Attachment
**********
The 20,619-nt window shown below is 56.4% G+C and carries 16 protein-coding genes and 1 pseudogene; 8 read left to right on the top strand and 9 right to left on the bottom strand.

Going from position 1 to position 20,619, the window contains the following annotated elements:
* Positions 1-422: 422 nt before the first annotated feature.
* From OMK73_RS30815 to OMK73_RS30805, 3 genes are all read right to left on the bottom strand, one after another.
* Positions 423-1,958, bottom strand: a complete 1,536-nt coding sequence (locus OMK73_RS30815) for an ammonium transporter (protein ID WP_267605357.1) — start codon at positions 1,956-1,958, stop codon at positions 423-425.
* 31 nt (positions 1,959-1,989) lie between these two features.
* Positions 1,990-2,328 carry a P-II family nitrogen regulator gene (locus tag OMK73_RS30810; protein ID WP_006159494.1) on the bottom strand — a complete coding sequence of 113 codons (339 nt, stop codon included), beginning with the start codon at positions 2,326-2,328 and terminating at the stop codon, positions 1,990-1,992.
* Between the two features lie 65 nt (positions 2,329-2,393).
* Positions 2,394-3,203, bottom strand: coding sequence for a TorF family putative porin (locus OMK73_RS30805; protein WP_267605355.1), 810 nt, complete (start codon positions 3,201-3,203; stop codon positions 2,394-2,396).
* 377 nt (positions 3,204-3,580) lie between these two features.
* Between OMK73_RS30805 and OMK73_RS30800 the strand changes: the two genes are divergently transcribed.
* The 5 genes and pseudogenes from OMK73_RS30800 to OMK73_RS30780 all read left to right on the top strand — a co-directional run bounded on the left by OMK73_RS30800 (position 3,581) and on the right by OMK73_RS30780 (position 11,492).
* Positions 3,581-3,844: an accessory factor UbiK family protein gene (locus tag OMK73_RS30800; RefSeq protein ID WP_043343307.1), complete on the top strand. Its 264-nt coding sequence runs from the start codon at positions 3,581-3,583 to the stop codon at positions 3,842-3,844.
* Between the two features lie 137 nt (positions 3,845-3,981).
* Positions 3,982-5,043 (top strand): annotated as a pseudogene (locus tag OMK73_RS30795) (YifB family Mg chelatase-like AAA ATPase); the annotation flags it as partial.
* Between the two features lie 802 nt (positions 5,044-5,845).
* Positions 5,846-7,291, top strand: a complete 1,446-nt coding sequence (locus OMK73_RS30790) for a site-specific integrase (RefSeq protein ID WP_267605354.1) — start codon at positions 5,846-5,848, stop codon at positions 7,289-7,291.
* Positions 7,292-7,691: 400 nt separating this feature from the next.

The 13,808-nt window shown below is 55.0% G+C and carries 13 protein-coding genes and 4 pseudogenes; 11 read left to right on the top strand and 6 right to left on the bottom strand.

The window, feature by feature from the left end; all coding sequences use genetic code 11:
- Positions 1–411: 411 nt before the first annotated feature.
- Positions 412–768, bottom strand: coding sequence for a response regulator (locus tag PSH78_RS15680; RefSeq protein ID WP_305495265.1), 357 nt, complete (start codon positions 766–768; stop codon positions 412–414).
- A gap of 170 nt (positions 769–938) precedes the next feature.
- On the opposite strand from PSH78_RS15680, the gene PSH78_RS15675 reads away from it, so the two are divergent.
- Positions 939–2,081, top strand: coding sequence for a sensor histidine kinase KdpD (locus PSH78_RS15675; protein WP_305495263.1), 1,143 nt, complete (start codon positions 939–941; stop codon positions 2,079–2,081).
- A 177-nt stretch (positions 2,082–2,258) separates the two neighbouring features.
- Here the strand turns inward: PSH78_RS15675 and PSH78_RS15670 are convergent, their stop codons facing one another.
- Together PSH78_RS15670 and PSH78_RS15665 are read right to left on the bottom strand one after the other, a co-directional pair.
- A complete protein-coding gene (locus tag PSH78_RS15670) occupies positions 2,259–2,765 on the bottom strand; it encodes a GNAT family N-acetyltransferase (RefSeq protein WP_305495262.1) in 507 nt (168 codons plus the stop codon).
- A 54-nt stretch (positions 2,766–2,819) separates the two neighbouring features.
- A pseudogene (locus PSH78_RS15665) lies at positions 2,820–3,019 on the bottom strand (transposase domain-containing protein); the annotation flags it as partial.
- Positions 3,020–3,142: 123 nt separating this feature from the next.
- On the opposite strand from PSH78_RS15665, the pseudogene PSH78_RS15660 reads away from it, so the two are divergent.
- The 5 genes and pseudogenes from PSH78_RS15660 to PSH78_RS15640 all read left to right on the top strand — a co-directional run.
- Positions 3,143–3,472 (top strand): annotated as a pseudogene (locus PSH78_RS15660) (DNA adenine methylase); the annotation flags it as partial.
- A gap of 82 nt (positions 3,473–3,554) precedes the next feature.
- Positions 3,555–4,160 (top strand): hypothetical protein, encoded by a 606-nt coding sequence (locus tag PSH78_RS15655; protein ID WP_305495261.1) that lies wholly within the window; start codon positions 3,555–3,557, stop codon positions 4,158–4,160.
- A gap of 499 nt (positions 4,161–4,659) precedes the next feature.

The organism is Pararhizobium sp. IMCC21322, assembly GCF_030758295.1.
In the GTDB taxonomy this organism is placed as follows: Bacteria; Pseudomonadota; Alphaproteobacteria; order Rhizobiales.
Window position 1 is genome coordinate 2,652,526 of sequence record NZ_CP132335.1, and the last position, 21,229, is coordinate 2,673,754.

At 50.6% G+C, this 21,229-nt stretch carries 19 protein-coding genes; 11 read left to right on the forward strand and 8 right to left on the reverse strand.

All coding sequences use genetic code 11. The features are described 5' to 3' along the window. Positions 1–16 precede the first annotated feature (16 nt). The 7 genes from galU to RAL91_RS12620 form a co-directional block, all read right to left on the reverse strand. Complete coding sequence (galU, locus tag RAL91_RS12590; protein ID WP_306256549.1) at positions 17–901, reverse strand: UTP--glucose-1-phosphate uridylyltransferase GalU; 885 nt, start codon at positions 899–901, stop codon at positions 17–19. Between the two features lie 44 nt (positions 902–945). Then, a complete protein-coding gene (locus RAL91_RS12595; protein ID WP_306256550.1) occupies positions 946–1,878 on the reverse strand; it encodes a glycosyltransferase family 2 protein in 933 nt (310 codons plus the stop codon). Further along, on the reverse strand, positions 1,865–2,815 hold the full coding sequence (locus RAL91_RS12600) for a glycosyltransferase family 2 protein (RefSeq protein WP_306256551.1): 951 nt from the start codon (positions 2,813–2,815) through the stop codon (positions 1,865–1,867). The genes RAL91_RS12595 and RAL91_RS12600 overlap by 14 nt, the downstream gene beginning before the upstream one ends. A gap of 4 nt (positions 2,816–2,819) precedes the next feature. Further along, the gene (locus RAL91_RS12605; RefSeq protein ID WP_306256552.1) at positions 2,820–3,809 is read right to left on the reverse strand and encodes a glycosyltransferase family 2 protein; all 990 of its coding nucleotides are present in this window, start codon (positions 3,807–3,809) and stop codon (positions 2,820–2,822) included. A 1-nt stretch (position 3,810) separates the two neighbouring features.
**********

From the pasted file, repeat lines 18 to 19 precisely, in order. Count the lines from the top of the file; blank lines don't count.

* Positions 7,292-7,691: 400 nt separating this feature from the next.

The 13,808-nt window shown below is 55.0% G+C and carries 13 protein-coding genes and 4 pseudogenes; 11 read left to right on the top strand and 6 right to left on the bottom strand.